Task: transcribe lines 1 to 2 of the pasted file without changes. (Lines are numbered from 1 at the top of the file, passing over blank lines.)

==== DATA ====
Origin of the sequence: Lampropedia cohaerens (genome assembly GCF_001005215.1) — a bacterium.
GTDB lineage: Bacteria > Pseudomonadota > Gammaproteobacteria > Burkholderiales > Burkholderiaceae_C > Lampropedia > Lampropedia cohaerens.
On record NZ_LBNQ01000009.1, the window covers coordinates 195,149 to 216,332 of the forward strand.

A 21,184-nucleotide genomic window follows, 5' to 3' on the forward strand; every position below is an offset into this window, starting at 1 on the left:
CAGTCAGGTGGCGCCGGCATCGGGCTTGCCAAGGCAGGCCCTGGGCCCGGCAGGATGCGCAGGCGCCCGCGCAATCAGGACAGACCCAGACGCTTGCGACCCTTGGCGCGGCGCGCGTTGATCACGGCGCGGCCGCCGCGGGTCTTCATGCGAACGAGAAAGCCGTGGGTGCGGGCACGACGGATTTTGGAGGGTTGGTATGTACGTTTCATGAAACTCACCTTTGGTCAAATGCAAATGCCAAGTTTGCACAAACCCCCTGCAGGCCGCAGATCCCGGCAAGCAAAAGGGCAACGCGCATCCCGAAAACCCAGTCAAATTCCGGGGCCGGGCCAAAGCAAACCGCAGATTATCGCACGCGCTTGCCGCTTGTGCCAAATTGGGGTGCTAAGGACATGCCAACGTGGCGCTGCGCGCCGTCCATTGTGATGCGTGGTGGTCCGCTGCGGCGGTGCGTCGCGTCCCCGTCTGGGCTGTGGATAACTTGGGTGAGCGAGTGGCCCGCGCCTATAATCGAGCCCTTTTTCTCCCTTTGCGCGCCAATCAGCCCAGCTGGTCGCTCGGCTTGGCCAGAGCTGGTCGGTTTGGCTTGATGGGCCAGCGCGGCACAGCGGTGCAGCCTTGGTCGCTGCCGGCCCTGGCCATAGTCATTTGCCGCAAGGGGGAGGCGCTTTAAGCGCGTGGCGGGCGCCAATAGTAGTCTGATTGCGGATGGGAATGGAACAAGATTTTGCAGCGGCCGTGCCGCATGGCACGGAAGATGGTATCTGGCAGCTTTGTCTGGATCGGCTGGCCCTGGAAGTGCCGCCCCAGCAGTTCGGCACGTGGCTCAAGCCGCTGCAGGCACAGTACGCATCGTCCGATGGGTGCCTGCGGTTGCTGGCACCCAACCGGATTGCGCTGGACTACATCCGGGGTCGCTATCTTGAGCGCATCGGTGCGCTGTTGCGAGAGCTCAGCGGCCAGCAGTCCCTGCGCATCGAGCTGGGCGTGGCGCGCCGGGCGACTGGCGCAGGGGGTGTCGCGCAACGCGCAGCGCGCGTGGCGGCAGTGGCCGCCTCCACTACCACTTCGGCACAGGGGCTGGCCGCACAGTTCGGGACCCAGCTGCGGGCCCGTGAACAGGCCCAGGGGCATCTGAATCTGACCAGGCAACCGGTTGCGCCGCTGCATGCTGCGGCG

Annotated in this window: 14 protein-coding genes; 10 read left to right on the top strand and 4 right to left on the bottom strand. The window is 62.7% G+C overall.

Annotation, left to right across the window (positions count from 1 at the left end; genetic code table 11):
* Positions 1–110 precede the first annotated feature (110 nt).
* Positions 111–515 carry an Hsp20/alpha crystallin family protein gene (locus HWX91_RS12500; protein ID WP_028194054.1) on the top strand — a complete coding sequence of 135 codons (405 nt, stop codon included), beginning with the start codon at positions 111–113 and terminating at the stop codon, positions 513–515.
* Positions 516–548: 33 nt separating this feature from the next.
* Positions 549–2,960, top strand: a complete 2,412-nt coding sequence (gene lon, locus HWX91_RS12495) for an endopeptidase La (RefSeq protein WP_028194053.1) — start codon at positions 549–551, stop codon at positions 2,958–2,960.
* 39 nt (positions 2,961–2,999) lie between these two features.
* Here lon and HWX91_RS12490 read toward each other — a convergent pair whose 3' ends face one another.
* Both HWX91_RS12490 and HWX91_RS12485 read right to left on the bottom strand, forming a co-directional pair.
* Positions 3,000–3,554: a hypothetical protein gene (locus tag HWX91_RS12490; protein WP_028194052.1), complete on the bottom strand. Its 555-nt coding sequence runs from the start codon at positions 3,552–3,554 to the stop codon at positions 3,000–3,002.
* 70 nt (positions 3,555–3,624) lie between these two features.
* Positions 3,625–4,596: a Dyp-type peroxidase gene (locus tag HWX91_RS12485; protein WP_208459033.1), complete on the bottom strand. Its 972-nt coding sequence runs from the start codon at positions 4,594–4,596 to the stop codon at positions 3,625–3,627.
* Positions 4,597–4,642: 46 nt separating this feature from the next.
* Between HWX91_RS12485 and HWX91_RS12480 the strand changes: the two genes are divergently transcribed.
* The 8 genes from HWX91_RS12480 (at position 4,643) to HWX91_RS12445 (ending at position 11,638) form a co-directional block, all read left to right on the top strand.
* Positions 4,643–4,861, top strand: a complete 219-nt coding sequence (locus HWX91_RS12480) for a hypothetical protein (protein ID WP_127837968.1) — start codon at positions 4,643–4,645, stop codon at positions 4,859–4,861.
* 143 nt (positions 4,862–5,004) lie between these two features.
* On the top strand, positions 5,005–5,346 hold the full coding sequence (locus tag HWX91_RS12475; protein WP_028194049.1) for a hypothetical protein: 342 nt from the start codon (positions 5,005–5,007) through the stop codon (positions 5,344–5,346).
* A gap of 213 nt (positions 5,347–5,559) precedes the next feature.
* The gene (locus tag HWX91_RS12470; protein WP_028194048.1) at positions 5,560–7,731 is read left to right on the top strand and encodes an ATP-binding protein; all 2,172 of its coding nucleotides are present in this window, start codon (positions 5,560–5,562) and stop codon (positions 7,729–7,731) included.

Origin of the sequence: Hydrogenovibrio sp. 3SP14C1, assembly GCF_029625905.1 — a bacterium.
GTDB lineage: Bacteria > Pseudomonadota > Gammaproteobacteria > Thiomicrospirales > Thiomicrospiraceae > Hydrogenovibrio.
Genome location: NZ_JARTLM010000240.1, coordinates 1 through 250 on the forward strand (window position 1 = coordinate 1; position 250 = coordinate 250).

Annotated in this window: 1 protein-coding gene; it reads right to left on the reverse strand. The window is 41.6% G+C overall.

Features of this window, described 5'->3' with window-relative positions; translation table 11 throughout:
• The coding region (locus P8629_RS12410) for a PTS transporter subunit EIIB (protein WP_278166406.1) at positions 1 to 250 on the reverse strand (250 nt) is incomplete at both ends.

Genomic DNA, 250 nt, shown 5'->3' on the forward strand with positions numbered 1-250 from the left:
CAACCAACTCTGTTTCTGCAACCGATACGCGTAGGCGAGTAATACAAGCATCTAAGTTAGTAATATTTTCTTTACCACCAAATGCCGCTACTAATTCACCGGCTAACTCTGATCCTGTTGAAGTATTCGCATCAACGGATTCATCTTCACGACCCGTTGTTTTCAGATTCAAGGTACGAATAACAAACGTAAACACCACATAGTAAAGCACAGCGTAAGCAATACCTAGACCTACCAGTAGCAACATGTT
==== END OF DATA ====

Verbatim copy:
Origin of the sequence: Lampropedia cohaerens (genome assembly GCF_001005215.1) — a bacterium.
GTDB lineage: Bacteria > Pseudomonadota > Gammaproteobacteria > Burkholderiales > Burkholderiaceae_C > Lampropedia > Lampropedia cohaerens.